A recent state-by-state analysis from the National Women's Law Center demonstrates what last summer's Paycheck Fairness Act debacle seemed to imply: that the gender wage gap problem in the United States is far from resolved. The NWLC study, released April 2, reveals an unsettling disparity in the respective wages received by men and women. Although the pay gap varies greatly by state, the national average is 77.0 — meaning that women make about 77 cents for every dollar earned by their male counterparts.
The gender pay gap represents an issue of both equality and economic prudence. Women are now breadwinners in more than half of American families, and any systematic denial of equal pay would, as President Obama said in an April 8 press release, "shortchange families [and] slow our entire economy — weakening growth here at home and eroding American competitiveness abroad."
The disparity was by far the smallest in the District of Columbia, where women are paid roughly 90% of what men receive. D.C. consistently performs well on such assessments, in part because one of its largest employers — the federal government — is uniquely transparent with regard to employee compensation.
Most of the states with the slimmest pay gaps are located on the coasts. Among them are Vermont, Maryland, California, New York, and Florida. Interestingly, there was little correlation between gender wage equality and income. Many of the top-performing states were quite wealthy, like Maryland (where women earn 86% as much as men), but the nation's second-poorest state, Arkansas (82%), performed nearly as well. Wealth may not be a necessary precondition for gender wage equality, then: equal pay can also be successfully implemented even in less wealthy states. The ten states with the largest wage gaps are all heartland or Southern states and are amongst the poorest in the nation, particularly Mississippi, West Virginia, and Montana.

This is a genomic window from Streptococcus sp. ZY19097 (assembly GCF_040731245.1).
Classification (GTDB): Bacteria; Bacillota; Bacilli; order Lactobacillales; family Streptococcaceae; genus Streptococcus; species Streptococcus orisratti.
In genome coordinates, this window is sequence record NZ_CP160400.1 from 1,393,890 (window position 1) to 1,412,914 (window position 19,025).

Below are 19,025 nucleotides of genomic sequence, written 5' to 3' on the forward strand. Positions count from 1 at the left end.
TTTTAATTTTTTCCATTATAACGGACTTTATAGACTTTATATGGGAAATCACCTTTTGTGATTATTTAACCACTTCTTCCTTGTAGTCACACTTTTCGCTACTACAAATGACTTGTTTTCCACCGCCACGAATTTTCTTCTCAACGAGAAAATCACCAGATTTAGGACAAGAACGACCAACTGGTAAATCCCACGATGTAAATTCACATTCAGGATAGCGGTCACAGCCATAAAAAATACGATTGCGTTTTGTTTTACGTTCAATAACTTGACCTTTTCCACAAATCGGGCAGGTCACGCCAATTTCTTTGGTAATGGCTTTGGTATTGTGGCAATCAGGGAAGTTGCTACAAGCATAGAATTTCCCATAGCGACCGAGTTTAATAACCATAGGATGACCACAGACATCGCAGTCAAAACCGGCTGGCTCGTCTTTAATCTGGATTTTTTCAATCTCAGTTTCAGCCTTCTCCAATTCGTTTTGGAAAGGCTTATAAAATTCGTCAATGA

States with small gender wage gaps tend to also be the most liberal. Of the top ten, all but Arizona and Arkansas voted to elect President Obama in the last two elections, and only three have Republican governors (Florida, Arizona, and Nevada). Conversely, states with wide gender income disparities are the most conservative. Wyoming, the worst performing state (women earn about 67% of an equivalent male salary), is one of the most politically conservative states in the U.S. With the exception of Michigan, each state in the bottom ten voted to elect the Republican candidate in the last two elections, and only West Virginia and Montana have Democratic governors. Conservative think tanks often criticize studies like the NWLC's by attributing differences in wages to differences in lifestyle choice between the genders.
The wage gap widens further when examined by race: African-American women make, on average, 64% of what men do, and Hispanic women make 55.5%. Oddly, many of the states in the overall top ten have some of the worst gender pay gaps for minority women. In California, Hispanic women make less than half of what men do — 43.2%. The District of Columbia, which leads the nation in overall gender pay equality, has the third largest gender pay divide for both African-American and Hispanic women. Furthermore, the states that perform well on gender-racial analyses, like Vermont, Montana, and North Dakota, are frequently the least diverse.
It is clear from the NWLC analysis that even states with narrow overall pay gaps have areas in which they can and must improve wage equality.